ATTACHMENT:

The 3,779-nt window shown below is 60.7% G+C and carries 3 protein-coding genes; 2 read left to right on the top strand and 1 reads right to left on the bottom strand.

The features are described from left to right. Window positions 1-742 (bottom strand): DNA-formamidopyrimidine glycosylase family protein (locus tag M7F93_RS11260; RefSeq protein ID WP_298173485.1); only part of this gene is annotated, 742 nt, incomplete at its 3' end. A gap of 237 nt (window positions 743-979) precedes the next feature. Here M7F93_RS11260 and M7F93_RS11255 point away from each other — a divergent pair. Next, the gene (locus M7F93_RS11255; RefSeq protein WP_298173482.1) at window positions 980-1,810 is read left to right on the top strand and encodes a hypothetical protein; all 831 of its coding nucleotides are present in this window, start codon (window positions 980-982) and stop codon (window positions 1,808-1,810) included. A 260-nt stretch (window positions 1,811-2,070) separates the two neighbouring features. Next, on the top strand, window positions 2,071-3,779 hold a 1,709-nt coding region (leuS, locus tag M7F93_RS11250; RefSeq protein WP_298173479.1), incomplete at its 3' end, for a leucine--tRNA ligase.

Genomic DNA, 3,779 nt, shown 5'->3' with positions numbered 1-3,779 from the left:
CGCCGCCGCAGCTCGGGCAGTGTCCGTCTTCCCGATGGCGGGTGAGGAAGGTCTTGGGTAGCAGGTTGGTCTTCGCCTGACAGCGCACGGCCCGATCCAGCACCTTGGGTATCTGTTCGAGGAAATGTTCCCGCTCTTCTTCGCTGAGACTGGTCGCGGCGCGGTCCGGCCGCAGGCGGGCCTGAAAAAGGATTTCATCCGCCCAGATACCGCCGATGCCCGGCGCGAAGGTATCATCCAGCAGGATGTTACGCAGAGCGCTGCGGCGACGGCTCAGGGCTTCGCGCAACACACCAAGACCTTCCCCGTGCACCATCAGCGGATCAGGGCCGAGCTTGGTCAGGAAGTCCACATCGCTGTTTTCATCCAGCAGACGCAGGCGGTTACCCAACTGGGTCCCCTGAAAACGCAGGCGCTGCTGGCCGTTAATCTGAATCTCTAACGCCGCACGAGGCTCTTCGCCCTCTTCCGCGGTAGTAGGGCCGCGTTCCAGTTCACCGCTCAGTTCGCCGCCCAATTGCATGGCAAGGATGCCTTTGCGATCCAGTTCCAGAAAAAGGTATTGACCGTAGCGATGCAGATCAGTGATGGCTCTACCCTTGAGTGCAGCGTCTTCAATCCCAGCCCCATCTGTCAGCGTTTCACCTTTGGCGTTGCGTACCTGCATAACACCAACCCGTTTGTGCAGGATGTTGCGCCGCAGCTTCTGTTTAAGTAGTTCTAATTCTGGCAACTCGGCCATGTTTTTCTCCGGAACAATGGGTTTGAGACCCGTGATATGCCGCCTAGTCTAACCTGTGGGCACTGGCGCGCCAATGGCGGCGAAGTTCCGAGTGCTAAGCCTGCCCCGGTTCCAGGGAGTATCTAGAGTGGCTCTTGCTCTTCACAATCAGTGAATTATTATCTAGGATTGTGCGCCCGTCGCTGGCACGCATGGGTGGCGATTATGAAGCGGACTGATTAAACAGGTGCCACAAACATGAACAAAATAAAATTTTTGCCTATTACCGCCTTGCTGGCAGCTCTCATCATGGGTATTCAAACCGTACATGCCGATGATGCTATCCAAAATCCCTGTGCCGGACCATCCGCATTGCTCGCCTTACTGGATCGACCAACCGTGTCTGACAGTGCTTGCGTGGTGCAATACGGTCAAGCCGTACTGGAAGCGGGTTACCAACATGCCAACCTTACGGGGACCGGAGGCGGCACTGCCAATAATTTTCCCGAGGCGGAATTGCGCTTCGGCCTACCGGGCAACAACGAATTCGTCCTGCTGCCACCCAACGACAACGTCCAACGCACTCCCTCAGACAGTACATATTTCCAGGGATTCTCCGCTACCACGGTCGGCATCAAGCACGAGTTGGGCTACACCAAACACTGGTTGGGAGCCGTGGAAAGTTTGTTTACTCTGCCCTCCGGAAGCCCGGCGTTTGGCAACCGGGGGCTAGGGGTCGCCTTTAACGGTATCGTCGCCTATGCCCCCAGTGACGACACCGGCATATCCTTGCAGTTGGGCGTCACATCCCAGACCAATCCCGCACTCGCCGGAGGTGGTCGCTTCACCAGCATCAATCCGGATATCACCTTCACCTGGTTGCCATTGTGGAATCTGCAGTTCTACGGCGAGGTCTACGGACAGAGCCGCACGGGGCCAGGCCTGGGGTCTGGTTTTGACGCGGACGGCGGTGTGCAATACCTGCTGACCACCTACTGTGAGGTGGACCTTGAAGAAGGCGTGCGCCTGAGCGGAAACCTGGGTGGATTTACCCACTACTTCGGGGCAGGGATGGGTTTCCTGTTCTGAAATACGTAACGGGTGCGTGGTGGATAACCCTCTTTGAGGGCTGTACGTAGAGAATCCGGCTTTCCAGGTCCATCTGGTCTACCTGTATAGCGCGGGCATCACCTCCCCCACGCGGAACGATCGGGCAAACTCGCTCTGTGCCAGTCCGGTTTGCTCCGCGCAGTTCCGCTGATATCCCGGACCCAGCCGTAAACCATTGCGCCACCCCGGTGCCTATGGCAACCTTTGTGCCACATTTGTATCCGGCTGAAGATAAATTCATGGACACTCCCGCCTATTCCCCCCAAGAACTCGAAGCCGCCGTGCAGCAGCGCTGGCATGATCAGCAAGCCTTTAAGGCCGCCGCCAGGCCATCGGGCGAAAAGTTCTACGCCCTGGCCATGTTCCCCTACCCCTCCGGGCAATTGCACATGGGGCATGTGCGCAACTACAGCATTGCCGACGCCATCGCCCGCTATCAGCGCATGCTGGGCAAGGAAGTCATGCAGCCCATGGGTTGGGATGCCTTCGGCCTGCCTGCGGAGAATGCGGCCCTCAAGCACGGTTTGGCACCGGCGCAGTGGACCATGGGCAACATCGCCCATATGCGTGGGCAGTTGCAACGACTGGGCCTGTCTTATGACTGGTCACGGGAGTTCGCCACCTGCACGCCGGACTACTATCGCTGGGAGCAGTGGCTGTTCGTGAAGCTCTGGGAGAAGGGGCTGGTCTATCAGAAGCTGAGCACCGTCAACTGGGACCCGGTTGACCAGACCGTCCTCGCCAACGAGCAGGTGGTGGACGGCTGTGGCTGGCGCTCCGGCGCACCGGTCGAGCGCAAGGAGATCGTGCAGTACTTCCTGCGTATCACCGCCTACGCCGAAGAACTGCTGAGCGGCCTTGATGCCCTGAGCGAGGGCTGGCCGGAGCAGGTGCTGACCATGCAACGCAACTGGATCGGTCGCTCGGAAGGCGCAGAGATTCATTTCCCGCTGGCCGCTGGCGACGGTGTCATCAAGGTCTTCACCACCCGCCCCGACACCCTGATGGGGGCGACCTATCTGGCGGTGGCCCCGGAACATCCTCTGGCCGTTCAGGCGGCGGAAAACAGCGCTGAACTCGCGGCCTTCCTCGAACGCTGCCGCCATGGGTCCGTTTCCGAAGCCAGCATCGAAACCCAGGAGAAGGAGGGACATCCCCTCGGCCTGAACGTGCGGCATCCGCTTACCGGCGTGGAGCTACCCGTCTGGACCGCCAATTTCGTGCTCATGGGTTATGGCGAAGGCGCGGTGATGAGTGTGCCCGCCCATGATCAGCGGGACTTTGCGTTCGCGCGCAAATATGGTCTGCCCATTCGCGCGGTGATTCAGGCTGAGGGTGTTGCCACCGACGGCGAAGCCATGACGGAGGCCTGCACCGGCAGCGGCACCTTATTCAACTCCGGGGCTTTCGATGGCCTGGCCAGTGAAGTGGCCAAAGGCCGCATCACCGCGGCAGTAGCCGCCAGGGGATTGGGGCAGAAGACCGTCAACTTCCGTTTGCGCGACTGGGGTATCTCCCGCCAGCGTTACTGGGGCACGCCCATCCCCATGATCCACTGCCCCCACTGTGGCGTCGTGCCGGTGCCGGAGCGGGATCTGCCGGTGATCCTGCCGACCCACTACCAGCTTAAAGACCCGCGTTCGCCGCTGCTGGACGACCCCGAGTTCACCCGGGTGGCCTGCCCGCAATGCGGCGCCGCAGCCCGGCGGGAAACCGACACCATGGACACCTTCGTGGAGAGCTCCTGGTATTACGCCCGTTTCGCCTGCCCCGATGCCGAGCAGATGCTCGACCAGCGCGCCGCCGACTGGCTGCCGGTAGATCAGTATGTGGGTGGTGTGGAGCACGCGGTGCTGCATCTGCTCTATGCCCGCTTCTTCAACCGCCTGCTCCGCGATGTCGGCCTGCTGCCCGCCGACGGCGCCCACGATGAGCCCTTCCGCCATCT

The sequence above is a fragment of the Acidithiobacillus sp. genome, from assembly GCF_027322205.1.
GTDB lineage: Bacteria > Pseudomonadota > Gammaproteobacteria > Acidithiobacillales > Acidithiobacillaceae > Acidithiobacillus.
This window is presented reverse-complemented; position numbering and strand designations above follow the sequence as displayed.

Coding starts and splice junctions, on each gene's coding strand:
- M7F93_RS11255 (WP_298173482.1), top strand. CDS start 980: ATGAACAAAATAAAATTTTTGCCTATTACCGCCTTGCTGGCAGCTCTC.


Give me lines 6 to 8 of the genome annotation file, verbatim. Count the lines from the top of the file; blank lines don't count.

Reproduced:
GTDB lineage: Bacteria > Pseudomonadota > Gammaproteobacteria > Acidithiobacillales > Acidithiobacillaceae > Acidithiobacillus.
This window is presented reverse-complemented; position numbering and strand designations above follow the sequence as displayed.

Coding starts and splice junctions, on each gene's coding strand: